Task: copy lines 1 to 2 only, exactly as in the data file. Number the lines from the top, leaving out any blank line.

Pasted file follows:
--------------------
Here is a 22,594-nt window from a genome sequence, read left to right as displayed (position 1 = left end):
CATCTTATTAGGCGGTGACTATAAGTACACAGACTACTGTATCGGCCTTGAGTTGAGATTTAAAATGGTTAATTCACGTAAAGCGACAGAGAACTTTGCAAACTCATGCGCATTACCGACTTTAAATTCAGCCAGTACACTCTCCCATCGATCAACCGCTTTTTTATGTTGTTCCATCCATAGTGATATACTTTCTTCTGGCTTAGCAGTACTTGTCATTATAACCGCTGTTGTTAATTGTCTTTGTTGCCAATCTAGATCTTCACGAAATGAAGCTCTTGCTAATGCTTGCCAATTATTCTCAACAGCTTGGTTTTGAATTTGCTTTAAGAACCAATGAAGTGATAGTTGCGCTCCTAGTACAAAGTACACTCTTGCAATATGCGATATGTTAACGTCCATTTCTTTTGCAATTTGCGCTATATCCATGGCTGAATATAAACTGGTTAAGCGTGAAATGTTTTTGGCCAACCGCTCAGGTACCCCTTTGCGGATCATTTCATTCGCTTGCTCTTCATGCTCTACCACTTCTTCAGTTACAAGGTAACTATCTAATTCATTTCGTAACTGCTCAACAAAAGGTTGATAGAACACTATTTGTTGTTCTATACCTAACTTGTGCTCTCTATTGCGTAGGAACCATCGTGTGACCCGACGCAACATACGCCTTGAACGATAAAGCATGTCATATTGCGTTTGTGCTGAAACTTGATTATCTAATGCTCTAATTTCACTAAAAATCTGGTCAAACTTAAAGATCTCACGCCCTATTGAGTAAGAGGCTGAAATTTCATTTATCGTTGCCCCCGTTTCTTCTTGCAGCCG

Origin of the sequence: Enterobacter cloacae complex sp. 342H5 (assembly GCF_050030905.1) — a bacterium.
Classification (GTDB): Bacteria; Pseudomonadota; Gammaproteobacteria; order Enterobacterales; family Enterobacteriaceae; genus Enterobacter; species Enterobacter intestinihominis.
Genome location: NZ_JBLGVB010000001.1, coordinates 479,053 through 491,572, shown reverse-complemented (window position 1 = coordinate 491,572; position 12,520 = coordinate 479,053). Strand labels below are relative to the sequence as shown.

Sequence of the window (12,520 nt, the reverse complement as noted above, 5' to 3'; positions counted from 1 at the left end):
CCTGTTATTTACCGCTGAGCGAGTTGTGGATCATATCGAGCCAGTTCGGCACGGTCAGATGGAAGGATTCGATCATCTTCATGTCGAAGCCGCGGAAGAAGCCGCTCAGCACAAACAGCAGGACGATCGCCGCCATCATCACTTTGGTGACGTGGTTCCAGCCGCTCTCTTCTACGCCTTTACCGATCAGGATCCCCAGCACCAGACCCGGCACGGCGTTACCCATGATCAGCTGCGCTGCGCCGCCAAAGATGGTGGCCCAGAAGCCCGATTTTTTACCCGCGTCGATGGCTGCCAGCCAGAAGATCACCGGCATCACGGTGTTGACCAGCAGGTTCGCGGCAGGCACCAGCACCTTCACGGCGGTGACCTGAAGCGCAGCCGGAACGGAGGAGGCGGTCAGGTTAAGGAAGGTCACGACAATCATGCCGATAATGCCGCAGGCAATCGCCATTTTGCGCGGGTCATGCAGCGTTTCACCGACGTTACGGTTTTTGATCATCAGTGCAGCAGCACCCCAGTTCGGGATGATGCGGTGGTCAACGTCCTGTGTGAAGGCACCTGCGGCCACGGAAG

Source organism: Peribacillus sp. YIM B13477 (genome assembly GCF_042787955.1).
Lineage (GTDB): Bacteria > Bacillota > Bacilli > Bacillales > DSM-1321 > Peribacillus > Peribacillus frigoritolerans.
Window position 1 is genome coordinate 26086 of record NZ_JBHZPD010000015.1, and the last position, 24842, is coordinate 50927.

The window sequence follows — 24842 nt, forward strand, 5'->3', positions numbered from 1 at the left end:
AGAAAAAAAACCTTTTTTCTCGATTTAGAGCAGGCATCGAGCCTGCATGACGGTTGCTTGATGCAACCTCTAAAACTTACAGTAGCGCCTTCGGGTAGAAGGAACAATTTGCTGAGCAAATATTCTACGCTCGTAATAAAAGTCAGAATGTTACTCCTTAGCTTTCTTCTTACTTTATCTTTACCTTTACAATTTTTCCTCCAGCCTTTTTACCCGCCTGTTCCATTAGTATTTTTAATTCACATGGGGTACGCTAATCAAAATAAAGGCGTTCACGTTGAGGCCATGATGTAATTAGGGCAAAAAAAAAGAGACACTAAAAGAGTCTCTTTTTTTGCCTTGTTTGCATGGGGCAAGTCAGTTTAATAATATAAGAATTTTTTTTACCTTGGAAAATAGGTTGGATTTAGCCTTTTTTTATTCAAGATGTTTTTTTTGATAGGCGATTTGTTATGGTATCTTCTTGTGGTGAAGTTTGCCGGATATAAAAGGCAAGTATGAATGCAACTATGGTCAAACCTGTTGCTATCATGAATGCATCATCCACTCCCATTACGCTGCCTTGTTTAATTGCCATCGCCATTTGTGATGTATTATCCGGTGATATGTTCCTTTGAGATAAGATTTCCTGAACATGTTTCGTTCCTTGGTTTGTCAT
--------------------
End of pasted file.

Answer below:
Here is a 22,594-nt window from a genome sequence, read left to right as displayed (position 1 = left end):
CATCTTATTAGGCGGTGACTATAAGTACACAGACTACTGTATCGGCCTTGAGTTGAGATTTAAAATGGTTAATTCACGTAAAGCGACAGAGAACTTTGCAAACTCATGCGCATTACCGACTTTAAATTCAGCCAGTACACTCTCCCATCGATCAACCGCTTTTTTATGTTGTTCCATCCATAGTGATATACTTTCTTCTGGCTTAGCAGTACTTGTCATTATAACCGCTGTTGTTAATTGTCTTTGTTGCCAATCTAGATCTTCACGAAATGAAGCTCTTGCTAATGCTTGCCAATTATTCTCAACAGCTTGGTTTTGAATTTGCTTTAAGAACCAATGAAGTGATAGTTGCGCTCCTAGTACAAAGTACACTCTTGCAATATGCGATATGTTAACGTCCATTTCTTTTGCAATTTGCGCTATATCCATGGCTGAATATAAACTGGTTAAGCGTGAAATGTTTTTGGCCAACCGCTCAGGTACCCCTTTGCGGATCATTTCATTCGCTTGCTCTTCATGCTCTACCACTTCTTCAGTTACAAGGTAACTATCTAATTCATTTCGTAACTGCTCAACAAAAGGTTGATAGAACACTATTTGTTGTTCTATACCTAACTTGTGCTCTCTATTGCGTAGGAACCATCGTGTGACCCGACGCAACATACGCCTTGAACGATAAAGCATGTCATATTGCGTTTGTGCTGAAACTTGATTATCTAATGCTCTAATTTCACTAAAAATCTGGTCAAACTTAAAGATCTCACGCCCTATTGAGTAAGAGGCTGAAATTTCATTTATCGTTGCCCCCGTTTCTTCTTGCAGCCG